Relay for Life at the University of Richmond held its annual fundraiser at the Weinstein Center for Recreation on April 1 and raised $35,000 for the American Cancer Society, $12,415 more than last year’s event.
The American Cancer Society launched Relay for Life in May of 1985, and it is now the largest volunteer fundraiser in the world. The money raised from Relay for Life will be funded for cancer research, access to lifesaving screenings and support to cancer patients, according to the American Cancer Society website.
Although UR raised $12,415 more than last year’s event, there was a smaller turnout of participants as the event was held inside, sophomore and publicity committee chair Alexandra Hall said. The event was held inside due to a forecast of rain and high winds, Hall said.
UR Professor of Accounting, Joyce van der Laan Smith, who was at the event with several friends, said she was happy to see such a large amount of money raised.
"I think it's wonderful that everyone is coming out to support cancer research for survivors. Whether it's curing cancer or developing new treatments, it's difficult and costly,” Smith said. “The massive amount of money raised has helped a lot, and all the people who have donated are really nice."
The event is sponsored by the E. Claiborne Robins School of Business, sophomore and president of UR’s Relay for Life Kate Amabile said. Nancy Bagranoff, faculty advisor and accounting professor, advised Amabile to approach the business school about collaborating for last year’s event as well. Throughout the semester, the business school advertised the Relay for Life event at their school and created teams of participants who walked around a track at the Weinstein Center, Amabile said.
The event began with an opening speech from dean of the business school and professor of management Miguel Quiñones which was led by Amabile and Bagranoff, Amabile said.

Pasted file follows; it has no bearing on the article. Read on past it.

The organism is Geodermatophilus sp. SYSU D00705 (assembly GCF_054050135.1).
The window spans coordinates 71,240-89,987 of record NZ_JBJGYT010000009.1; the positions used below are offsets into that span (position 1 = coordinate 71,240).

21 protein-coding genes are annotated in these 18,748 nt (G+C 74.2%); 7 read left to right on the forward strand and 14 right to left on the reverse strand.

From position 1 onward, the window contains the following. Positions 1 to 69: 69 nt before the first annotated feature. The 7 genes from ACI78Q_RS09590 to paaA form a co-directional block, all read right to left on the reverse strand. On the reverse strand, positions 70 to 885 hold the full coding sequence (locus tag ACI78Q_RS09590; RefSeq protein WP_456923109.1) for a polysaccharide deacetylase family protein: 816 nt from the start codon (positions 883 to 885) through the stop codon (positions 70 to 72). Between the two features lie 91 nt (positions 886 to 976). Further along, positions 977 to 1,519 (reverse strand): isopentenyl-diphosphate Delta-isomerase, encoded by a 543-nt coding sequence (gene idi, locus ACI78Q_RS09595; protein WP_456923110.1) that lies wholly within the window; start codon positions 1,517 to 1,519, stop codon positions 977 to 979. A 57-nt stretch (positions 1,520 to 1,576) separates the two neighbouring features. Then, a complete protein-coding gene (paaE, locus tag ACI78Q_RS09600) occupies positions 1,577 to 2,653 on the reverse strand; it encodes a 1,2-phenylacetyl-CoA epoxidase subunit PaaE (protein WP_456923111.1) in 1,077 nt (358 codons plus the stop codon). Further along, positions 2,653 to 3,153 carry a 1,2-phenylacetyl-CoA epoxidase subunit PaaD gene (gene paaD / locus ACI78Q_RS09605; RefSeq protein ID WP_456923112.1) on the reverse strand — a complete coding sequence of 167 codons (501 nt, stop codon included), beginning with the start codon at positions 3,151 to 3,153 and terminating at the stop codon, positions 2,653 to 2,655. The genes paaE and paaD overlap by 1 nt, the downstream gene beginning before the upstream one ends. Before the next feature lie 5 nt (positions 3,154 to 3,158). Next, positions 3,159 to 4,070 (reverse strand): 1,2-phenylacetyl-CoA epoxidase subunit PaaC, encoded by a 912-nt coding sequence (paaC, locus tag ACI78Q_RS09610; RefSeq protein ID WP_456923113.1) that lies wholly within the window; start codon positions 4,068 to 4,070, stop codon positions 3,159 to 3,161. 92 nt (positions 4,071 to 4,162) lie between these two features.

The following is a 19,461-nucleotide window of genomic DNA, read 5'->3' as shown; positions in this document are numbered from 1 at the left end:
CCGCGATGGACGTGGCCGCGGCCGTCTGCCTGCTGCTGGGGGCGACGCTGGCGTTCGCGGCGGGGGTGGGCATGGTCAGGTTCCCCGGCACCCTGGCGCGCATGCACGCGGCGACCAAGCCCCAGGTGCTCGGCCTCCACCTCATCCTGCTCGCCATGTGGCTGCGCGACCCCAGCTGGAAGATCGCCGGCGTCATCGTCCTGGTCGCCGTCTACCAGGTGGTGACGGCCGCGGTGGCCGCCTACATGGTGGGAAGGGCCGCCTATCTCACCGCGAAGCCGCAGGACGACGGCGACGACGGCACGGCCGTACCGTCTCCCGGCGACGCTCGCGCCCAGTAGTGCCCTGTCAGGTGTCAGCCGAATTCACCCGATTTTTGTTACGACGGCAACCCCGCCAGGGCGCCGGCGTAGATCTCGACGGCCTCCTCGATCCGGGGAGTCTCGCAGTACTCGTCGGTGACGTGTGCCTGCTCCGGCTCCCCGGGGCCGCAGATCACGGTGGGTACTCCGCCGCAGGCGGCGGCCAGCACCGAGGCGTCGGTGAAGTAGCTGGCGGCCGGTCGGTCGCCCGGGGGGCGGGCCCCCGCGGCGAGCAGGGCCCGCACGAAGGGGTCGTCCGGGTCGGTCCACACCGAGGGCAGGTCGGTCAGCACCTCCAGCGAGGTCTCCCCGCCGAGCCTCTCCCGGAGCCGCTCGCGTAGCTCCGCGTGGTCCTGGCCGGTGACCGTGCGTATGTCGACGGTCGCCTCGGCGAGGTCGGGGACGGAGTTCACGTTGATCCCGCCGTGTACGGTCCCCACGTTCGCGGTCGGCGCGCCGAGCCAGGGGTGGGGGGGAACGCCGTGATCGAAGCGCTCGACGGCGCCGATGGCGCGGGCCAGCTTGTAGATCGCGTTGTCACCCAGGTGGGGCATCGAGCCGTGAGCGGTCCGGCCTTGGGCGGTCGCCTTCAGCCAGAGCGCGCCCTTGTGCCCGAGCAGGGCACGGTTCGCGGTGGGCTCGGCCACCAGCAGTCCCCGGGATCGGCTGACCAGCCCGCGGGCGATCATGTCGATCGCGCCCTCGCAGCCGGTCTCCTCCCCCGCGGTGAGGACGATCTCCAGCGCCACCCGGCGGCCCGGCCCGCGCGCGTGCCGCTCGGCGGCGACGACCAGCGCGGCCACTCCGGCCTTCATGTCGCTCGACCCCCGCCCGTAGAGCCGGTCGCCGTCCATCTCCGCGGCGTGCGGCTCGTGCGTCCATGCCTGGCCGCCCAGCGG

Next proceeded with the Cancer Survivor and Caregivers Celebration, during which participating community members walked around a track in the Weinstein Center.
"The purpose of this event is not for people to race for speed but for celebration and remembrance, so we hope everyone will be relaxed, happy and comfortable to enjoy the day," Amabile said.
Participants of all ages walked and chatted in small groups, enjoying the refreshments provided by the organizationThe first floor of the Weinstein Center was divided into areas with different games including a camera booth, bowling, cornhole and a mini theater.
The second part of the event was the Luminaria Ceremony, where community members lit up bags of lights with the names of those who have lost their lives to cancer, honoring them and reflecting on the arduous journey the cancer survivors took.
“It was really powerful,” Hall said. “It was also really sad because I’ve been personally affected by cancer.”
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Hall, who lost a family member her first year of high school, said she wishes more participants join next year’s Relay for Life event so that UR can raise more money.
The American Cancer Society was founded in 1913 and is a volunteer-driven 501C-3 nonprofit organization that's mission statement is "save lives, celebrate lives & lead the fight for a world without cancer." The society now has 2.5 million members including survivors, patients, advocates, volunteers and researchers, who hold Relay for Life fundraising events in 29 countries worldwide, according to the American Cancer Society official website.
Contact news writer Audrey Chen at firstname.lastname@example.org.
Executive editor Ananya Chetia contributed to reporting.
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